IF NEW forms of social media have transformed our ideas about
human relationships in recent years, they would be nothing without
the technology that supports them. Yet, despite being an evangelist
for Twitter and Facebook, I have come to ask significant questions
about our online culture. I would argue that our obsessions with
new technology run the risk of depriving us of vital religious and
spiritual virtues such as stillness, space, and taking time to
value our human distinctiveness.
For the sake of clarity, it is worth rehearsing how technology
has increasingly encouraged people to lead online-centred lives. In
the past ten years, two key technological developments have taken
place: first, the development of Wi-Fi internet access as standard
in most parts of the UK; and, second, the availability of extremely
powerful hand-held computers in the form of smartphones and
tablets. The BBC says that during the last Christmas holidays, for
the first time, more tablets than laptops or PCs were used to
download iPlayer content.
The implications of these two developments are manifold.
Powerful hand-held technology enables us not only to entertain
ourselves on the move, but also to carry our offices around in ever
more mobile ways. For anyone caught up in a daily commute, or, like
me, using public transport to get from meeting to meeting, the
computing and communicative power we hold in our hands is
Large-screen phones and tablets have become "playgrounds" for
both adults and children, enabling us to distract ourselves with
sophisticated games almost anywhere. This is the age of the app (or
application) - a programme you download on to your phone or tablet
to undertake a particular purpose. Apps exist for almost
everything, including measuring the distance of your run, or
checking rail timetables, and so on, ad infinitum. In a time-poor
culture, new technology feels like a blessing for work and
PERHAPS this is the problem. Technology promises human beings the
prospect of controlling our environment. Indeed, the idea of
"control" is one meaning of the Greek root techne. Only a
fool would deny the power of technology to enhance human life. Many
of us - including people with a life-threatening illness, like me -
rely on advances in medical technology to have a relatively
Yet because we are a tool-dependent species, we are also shaped
by the technology that we create. There are some grounds for
believing that our current obsessions with mobility and
connectivity signal that we are being controlled by our
This might be controversial, but you do not need to buy into
Aldous Huxley's vision of a brave new world, in which people are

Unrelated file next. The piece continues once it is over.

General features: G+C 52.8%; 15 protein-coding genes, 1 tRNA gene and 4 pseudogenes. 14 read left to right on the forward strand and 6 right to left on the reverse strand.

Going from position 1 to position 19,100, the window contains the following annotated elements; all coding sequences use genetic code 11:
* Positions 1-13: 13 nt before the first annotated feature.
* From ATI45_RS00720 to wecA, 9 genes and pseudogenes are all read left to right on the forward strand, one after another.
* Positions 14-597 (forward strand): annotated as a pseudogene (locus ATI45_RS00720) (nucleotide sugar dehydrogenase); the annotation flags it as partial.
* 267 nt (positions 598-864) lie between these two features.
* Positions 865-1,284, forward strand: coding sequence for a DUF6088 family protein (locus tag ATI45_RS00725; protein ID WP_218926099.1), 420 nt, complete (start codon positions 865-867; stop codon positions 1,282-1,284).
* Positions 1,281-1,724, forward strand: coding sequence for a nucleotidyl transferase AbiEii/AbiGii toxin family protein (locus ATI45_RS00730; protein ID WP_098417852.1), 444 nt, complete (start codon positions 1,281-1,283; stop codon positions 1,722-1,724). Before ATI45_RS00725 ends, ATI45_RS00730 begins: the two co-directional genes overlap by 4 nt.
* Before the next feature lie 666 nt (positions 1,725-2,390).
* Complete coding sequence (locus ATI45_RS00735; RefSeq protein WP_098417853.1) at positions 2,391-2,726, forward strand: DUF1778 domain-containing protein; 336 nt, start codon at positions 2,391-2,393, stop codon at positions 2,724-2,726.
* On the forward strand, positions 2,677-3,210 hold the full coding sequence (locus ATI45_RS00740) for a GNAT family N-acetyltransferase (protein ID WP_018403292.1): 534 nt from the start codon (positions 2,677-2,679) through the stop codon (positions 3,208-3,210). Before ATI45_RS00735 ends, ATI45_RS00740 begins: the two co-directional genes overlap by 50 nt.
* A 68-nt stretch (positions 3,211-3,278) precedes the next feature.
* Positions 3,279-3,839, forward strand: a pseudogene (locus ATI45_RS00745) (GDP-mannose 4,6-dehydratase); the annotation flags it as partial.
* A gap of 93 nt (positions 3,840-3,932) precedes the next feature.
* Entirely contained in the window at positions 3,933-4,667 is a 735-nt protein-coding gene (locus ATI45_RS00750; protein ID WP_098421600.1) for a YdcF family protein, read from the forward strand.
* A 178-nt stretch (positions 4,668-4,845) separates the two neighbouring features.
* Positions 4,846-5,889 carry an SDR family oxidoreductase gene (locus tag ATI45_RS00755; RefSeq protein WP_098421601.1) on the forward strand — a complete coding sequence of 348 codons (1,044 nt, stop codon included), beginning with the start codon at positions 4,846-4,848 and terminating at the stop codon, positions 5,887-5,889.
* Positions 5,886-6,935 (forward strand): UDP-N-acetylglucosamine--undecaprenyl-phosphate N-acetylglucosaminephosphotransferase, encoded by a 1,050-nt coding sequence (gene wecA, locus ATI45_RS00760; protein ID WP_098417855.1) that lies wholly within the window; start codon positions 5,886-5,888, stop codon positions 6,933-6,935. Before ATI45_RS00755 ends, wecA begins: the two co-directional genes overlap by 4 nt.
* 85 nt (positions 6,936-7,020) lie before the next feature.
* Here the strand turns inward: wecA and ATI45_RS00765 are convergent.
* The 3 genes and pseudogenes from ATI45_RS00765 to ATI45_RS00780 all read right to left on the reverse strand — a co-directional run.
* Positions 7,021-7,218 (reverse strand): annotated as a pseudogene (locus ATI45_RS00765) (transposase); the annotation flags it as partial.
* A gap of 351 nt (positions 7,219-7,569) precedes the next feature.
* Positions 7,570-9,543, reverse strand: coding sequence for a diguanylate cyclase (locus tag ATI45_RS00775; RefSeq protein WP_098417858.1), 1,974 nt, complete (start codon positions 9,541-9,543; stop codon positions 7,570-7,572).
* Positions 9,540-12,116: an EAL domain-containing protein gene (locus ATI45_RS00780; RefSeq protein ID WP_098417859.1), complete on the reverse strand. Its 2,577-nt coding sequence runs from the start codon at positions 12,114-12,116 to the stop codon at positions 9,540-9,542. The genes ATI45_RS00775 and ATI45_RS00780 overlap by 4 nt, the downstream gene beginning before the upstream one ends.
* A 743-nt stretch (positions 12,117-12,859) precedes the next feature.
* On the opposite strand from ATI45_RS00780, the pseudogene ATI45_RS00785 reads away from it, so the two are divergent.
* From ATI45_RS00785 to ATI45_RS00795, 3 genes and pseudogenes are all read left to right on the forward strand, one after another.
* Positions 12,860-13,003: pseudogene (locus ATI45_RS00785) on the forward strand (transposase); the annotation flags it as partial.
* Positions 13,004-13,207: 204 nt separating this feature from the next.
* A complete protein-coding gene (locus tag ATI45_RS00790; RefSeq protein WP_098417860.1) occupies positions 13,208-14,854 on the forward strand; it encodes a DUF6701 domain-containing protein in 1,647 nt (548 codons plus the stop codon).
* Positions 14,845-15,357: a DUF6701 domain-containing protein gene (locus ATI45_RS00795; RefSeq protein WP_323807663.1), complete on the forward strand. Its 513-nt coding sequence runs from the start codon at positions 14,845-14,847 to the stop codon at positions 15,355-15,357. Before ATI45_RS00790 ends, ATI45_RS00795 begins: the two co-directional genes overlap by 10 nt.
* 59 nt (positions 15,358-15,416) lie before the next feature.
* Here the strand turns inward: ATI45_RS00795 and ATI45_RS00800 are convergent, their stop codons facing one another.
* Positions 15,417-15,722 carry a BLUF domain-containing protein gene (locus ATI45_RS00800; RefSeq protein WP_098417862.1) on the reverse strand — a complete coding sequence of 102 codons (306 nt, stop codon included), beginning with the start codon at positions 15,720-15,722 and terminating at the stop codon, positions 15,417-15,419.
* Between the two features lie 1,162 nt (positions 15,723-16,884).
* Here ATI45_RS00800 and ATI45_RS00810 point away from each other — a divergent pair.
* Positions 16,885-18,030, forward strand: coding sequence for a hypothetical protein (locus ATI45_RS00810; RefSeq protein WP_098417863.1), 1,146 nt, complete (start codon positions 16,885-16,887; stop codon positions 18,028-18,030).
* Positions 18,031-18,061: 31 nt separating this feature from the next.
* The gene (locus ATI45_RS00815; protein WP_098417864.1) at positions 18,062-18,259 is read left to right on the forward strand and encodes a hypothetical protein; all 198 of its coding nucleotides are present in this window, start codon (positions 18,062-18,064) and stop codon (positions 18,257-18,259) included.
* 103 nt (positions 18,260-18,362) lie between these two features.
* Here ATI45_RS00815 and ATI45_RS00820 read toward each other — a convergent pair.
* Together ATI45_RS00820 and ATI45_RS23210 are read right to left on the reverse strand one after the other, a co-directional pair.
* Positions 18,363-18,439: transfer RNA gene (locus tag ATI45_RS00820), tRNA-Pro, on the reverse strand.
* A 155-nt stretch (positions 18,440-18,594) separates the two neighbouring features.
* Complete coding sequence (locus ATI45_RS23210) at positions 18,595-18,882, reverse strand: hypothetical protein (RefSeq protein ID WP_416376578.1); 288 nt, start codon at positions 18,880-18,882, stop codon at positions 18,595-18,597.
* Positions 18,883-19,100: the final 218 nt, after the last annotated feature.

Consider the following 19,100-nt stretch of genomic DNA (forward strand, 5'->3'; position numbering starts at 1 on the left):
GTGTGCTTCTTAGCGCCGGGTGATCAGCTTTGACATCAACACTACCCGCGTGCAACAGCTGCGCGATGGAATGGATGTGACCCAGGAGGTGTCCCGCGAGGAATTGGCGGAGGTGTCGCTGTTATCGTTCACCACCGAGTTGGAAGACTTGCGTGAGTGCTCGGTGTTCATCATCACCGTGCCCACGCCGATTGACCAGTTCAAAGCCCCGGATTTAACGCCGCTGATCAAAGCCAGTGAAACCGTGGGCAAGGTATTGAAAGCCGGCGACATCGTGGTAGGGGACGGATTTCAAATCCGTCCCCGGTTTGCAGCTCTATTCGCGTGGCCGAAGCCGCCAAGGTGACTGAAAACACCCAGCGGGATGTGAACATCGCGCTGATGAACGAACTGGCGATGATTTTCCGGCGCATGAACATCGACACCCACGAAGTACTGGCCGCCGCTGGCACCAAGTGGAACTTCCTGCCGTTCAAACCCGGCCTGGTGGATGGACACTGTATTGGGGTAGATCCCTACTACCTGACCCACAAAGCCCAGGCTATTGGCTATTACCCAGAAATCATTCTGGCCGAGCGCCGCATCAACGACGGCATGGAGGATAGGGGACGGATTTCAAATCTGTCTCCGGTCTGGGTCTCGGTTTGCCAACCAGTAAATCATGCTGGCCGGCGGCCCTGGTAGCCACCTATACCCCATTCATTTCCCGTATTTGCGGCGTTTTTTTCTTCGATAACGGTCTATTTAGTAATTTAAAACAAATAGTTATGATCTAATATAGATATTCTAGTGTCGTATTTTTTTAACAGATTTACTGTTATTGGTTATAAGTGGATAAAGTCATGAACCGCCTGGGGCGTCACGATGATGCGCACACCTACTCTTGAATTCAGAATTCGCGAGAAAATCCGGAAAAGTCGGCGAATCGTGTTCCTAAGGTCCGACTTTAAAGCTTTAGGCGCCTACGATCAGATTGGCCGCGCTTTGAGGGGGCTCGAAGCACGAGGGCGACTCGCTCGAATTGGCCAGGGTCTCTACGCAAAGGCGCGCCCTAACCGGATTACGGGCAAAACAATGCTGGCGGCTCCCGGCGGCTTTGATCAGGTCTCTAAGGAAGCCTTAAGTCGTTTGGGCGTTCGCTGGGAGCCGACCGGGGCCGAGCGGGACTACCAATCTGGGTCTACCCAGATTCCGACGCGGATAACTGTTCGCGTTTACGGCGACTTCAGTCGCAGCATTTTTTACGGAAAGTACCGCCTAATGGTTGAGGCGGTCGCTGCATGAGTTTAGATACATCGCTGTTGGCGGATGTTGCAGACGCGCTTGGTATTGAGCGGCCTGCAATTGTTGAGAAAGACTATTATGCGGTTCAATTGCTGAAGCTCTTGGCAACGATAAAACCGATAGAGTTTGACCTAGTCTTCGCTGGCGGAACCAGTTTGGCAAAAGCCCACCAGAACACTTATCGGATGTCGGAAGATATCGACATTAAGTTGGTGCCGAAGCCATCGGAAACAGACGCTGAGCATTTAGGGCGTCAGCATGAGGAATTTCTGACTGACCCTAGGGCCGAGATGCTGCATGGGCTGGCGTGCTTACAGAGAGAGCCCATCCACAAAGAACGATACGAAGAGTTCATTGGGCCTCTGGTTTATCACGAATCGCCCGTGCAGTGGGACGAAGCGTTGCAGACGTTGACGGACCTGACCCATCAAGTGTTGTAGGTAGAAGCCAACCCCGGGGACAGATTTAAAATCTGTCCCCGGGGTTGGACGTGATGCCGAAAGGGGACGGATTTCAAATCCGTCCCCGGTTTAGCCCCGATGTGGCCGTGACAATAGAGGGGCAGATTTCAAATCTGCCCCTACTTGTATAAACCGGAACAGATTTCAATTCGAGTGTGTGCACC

"placated" by pleasurable technology, to appreciate its appeal.
Some writers, such as Alex Soojung-Kim Pang, have explored the
extent to which our modern devices facilitate distraction and limit
our attention span. Pang - an academic who studies the relationship
between technology and people - has even published The
Distraction Addiction (Little, Brown, 2013), an attempt to
encourage people to apply the lessons of Buddhist mindfulness in
order to counter the fracturing effects generated by our powerful
Equally, smartphones have certainly redefined our social
identities. For example, if families are still watching swathes of
TV, they are increasingly doing so while using their laptops and
phones to offer reactions on Twitter.
Many of us are struggling to distinguish between work time and
"down" time, because emails and social-media messages are
constantly available. We seemingly cannot go more than a few
minutes without checking our online statuses. There is even a new
word for checking the phone or tablet in the middle of a
face-to-face conversation or meeting: "phubbing", aka "phone
snubbing". In our individualistic age, mobile technology feeds our
desire to believe that "I" matter and am at the centre of the
CHRISTIANITY has traditionally prioritised community over
individuality, and mutuality over self-centredness. This is not
without its own dangers. One of the dangers of this can be the
crushing of difference and the oppression of those who do not fit
the norm. We should not forget that social media and technology
offer outlets to alternative networks.
Our current fascination with being ever-available, however,
strikes me as troubling, and even potentially sinful. Being
constantly connected only worsens that common perception of modern
living: we lack space to be and to breathe.
It is striking, then, that one of the implications of the Hebrew
term for salvation, yasha, is "spaciousness". To be